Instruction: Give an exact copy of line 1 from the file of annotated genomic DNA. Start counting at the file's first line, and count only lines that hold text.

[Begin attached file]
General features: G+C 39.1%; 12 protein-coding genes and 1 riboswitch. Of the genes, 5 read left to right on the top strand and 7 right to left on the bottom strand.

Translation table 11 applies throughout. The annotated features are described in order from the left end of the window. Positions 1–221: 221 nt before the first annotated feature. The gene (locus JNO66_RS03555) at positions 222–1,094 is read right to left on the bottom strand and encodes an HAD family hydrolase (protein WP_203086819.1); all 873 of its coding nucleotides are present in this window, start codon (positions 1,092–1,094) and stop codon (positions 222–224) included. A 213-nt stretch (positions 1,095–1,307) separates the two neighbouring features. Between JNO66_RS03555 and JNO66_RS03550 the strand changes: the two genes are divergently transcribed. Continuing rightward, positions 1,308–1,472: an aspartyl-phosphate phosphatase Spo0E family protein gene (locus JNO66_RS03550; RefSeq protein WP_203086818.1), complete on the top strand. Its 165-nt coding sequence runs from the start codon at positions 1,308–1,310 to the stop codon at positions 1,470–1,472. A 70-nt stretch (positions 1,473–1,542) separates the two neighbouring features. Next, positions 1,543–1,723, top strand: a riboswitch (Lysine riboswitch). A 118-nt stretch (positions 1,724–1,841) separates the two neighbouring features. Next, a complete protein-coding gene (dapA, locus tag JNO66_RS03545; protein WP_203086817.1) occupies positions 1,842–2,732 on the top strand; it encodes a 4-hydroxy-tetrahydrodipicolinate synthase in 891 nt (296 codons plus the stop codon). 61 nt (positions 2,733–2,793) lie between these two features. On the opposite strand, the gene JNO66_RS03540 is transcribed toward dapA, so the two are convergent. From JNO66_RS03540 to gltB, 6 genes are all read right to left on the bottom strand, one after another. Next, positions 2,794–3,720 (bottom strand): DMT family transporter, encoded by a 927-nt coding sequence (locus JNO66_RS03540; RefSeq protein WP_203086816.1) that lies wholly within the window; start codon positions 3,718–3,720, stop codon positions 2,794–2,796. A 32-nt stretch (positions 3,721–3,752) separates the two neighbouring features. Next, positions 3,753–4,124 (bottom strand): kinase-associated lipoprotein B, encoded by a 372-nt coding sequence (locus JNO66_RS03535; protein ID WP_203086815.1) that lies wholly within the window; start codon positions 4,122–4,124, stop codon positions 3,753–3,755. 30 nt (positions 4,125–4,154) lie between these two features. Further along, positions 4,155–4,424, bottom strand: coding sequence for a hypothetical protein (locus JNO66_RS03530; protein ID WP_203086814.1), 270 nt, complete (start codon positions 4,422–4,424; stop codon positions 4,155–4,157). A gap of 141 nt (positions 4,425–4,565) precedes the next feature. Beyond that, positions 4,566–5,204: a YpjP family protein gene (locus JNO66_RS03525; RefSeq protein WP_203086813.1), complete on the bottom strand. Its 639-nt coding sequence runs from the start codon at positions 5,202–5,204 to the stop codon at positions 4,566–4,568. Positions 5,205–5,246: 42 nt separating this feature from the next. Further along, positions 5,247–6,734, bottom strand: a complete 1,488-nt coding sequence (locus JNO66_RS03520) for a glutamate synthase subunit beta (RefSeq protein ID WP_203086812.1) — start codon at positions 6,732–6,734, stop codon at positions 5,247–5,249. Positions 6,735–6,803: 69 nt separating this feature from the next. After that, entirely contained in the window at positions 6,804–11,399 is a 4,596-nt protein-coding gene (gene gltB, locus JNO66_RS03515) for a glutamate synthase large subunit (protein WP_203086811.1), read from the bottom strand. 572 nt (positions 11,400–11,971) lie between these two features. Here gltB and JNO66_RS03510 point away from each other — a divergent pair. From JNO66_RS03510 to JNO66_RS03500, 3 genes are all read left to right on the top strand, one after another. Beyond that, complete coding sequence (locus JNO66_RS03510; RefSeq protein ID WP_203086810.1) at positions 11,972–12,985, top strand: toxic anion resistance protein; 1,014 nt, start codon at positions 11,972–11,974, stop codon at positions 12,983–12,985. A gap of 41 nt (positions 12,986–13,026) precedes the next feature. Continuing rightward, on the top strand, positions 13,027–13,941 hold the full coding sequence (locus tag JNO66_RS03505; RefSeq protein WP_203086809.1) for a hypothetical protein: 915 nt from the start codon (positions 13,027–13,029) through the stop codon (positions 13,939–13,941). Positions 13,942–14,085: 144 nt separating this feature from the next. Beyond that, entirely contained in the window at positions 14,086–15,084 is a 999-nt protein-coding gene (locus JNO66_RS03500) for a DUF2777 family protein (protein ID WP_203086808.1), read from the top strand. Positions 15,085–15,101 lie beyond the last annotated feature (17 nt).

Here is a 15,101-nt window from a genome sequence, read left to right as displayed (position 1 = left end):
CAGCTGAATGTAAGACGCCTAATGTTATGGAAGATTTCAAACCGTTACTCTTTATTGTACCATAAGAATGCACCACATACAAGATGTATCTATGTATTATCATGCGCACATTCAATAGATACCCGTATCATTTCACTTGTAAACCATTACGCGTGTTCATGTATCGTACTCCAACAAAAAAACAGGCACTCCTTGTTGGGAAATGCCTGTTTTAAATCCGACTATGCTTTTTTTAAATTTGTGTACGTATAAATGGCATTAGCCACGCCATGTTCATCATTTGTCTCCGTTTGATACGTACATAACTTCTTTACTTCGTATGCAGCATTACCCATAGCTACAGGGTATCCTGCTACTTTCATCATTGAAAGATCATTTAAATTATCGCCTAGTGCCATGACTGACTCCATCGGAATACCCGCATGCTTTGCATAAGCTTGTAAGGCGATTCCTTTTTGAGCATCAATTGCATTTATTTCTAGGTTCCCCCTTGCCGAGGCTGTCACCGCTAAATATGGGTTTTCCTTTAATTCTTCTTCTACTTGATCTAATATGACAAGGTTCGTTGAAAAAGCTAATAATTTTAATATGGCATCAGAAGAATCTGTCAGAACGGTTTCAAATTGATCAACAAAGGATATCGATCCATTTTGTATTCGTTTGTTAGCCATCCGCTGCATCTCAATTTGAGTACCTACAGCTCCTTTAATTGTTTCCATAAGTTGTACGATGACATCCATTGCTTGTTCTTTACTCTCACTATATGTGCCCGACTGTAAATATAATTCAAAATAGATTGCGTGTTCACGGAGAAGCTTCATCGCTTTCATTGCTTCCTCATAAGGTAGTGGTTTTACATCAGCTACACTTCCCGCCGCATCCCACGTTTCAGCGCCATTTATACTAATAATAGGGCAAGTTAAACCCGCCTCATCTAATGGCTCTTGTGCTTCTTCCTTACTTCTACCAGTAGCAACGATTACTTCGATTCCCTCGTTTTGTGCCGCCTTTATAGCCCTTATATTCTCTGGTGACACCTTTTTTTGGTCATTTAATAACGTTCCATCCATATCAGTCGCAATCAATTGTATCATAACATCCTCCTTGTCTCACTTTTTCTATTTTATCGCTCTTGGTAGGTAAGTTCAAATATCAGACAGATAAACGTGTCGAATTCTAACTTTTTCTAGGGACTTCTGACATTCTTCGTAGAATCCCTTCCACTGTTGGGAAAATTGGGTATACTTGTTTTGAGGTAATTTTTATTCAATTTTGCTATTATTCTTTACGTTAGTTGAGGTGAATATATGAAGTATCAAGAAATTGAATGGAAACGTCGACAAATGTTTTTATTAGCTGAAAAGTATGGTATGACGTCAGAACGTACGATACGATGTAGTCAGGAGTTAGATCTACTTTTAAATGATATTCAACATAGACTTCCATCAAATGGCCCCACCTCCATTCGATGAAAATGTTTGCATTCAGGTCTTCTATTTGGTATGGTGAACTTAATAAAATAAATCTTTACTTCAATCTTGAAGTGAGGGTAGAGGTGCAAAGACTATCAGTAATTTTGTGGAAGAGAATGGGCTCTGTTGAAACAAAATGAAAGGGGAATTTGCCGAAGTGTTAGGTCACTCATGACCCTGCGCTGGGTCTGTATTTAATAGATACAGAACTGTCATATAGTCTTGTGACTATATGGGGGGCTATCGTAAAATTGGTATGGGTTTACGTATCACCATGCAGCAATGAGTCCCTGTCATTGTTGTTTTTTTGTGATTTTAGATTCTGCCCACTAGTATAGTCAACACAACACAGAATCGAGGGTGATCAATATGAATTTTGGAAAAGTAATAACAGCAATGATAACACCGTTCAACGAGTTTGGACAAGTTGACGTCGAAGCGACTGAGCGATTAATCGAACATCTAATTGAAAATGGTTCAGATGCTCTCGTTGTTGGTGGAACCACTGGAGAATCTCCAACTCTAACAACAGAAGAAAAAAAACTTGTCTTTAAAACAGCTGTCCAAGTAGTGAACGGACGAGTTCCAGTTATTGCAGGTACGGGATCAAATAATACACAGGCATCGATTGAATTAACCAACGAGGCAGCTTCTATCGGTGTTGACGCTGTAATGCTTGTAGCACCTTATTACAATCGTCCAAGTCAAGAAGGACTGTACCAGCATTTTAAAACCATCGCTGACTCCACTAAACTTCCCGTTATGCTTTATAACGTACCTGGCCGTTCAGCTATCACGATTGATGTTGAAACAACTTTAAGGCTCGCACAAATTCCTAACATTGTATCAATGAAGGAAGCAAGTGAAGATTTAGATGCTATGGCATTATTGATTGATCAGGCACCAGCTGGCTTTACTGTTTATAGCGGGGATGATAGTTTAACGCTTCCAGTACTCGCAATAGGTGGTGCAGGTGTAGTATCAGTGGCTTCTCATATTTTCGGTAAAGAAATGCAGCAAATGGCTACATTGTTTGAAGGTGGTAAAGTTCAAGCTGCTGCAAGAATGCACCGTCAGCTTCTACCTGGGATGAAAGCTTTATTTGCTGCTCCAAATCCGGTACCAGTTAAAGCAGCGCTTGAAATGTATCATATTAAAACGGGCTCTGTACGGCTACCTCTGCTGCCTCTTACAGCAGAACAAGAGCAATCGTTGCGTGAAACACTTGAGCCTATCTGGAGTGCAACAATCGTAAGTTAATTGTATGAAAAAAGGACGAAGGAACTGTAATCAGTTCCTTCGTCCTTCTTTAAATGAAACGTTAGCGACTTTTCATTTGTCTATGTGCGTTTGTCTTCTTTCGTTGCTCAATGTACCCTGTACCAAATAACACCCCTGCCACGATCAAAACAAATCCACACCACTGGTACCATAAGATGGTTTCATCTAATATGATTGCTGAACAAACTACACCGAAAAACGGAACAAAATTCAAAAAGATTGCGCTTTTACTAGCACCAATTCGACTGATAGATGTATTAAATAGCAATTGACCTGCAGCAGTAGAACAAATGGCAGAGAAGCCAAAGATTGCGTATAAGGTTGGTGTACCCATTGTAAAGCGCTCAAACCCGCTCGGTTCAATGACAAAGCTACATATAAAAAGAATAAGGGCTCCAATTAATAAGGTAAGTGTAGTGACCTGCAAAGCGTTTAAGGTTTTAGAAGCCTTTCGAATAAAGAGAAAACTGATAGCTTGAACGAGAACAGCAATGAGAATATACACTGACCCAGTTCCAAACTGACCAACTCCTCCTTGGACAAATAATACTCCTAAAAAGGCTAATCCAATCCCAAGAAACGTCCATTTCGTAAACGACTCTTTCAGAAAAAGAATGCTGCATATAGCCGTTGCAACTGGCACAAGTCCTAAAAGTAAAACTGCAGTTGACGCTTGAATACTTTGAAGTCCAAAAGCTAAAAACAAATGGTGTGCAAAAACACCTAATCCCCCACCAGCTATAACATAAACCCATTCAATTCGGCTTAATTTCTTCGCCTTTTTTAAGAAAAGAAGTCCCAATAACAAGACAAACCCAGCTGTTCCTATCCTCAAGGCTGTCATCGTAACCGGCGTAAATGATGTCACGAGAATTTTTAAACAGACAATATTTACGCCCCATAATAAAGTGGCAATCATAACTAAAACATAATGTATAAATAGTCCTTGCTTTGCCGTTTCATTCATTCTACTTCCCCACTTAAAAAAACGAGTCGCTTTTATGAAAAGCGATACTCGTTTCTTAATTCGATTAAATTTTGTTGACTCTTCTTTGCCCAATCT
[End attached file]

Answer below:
General features: G+C 39.1%; 12 protein-coding genes and 1 riboswitch. Of the genes, 5 read left to right on the top strand and 7 right to left on the bottom strand.